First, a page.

Germany has implanted strict measures in asylum seekers’ hostel because many migrants living in the shelters have tested positive for coronavirus.
It is a challenge to contain the virus and enforce social distancing where the spaces are tight and people live too close together hence these measures had to be enforced.
Here are examples of what measures have come into effect in the different states, as reported by the German press agency dpa:
Testing upon arrival
- All newly arriving asylum-seekers are tested for the coronavirus in centres in the states of Bavaria, Bremen, Saxony, Baden-Württemberg, Schleswig-Holstein.
- In Bremen, tested persons are put in quarantine until results are in.
- In Baden-Württemberg, Saxony and Brandenburg, tested persons are put in separate accommodation and in Schleswig-Holstein only those showing symptoms are isolated.
- In North-Rhine Westphalia, asylum-seekers are screened for symptoms and asked about their travel routes. There are five first reception centres in the state which have rotating reception cycles: only one centre at a time admits new asylum-seekers for several days followed by a suspension on reception and transfers for two weeks.
- In Lower Saxony, new arrivals are examined. Tests are only done if people show symptoms or if it is seen as necessary due to the asylum-seeker’s travel route.
- Thuringia tests if people show first symptoms.
Asylum-seekers who are tested positive, contact persons as well as suspected cases are put in isolation, meaning they are accommodated separately. That’s according to the interior ministries of all the states that responded to dpa’s information request.
Asylum centres have introduced restrictive measures in line with the measures that are implemented in almost all parts of public and private life in Germany. These include:
- Stricter hygiene rules like more frequent cleaning of the facilities
- North-Rhine Westphalia centres report they have put up disinfectant stations
- Bremen centres report they have switched to handing out foil-wrapped food only
- In many centres, school classes, nursery care and integration courses have been suspended
- Many centres have also closed common areas to avoid gatherings of people
- Everyone is required to keep a distance of at least 1.5 meters between themselves and other people. To make this possible, some centers report they have put on the floor indicators for distance.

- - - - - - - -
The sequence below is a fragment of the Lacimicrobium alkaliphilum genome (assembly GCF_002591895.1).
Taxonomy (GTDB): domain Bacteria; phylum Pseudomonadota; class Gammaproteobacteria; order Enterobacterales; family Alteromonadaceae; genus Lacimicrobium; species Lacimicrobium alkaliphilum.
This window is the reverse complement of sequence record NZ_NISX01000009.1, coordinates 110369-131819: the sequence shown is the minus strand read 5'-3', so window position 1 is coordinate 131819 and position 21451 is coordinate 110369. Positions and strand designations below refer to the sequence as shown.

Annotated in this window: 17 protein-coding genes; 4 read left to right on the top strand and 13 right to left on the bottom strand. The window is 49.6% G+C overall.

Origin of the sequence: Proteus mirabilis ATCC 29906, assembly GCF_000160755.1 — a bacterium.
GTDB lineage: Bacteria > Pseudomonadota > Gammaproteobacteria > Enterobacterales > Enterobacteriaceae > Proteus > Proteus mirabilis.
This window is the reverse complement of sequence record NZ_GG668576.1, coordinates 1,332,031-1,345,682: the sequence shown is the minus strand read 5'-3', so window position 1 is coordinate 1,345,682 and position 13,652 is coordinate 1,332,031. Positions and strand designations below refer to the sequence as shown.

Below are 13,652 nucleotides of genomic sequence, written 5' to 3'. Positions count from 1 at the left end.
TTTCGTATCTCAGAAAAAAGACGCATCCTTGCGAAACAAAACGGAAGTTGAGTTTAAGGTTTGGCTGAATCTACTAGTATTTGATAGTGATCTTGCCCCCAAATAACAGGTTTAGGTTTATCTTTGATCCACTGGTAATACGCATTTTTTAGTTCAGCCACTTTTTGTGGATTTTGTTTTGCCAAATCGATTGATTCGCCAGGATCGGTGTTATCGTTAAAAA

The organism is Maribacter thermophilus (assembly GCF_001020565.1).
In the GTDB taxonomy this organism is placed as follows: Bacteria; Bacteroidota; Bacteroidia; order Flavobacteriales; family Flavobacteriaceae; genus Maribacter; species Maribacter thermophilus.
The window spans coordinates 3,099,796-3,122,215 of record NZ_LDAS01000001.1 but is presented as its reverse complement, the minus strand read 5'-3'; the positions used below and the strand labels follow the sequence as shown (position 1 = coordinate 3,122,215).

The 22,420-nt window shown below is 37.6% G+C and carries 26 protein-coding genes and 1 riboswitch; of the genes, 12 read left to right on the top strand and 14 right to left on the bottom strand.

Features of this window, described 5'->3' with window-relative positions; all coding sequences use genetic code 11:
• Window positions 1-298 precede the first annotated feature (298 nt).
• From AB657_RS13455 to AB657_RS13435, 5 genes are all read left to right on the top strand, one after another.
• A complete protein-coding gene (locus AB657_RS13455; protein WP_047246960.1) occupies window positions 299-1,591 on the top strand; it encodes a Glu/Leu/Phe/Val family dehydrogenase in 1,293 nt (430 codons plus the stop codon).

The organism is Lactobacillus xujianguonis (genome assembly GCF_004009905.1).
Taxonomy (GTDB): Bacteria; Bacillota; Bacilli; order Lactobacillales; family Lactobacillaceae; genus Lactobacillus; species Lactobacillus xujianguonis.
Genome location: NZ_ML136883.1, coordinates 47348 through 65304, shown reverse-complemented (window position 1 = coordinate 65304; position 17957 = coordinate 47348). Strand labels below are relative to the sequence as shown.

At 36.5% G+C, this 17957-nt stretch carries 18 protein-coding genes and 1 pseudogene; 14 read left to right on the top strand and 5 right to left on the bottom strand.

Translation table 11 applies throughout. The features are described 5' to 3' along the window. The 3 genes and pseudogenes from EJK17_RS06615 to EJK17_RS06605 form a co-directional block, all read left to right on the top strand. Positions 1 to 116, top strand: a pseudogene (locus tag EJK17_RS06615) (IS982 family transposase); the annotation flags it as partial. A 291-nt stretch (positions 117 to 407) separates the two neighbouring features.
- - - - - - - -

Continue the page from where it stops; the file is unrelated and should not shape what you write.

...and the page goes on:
- Some canteens have introduced lunch in “shifts” or take-away lunches to avoid large group gatherings
Information in foreign languages
- Asylum centres across the country are putting up health advice and information about preventive measures against the coronavirus. These can be in the form of posters or flyers, for example.
- The centres are also attempting to make the information available in other languages beside German or English.
- The Berlin office for refugees (Landesamt für Flüchtlingsangelegenheiten, LAF) published information about the coronavirus and quarantine in asylum centres in several languages. It’s available online as audio files:
- According to LAF, many asylum-seekers in the centres have formed WhatsApp or Facebook groups where they keep each other informed, too.
- For general information on coronavirus: The website of the Federal Commissioner for Migration, Refugees and Integration offers information about Covid-19 in 11 foreign languages including English.
- The Robert-Koch Institute publishes daily situation reports on Covid-19 in English as well as German. They include information about the epidemiological situation in Germany, risk areas and measures taken by the government such as border restrictions.
Aid and counselling suspended
In addition to measures taken inside asylum centres like trying to keep a 1.5 meter distance between people, the coronavirus measures are also taking its toll on volunteer and migrant aid services.
Many organisations have had to reduce their staff numbers.
Integration and language courses are put on hold.
Personal counselling or in person contact is no longer possible, and in some asylum centres, non-residents are not allowed to enter the building.
This means that many services are heavily reduced, such as legal counselling for asylum-seekers or psychological support where online support is not possible.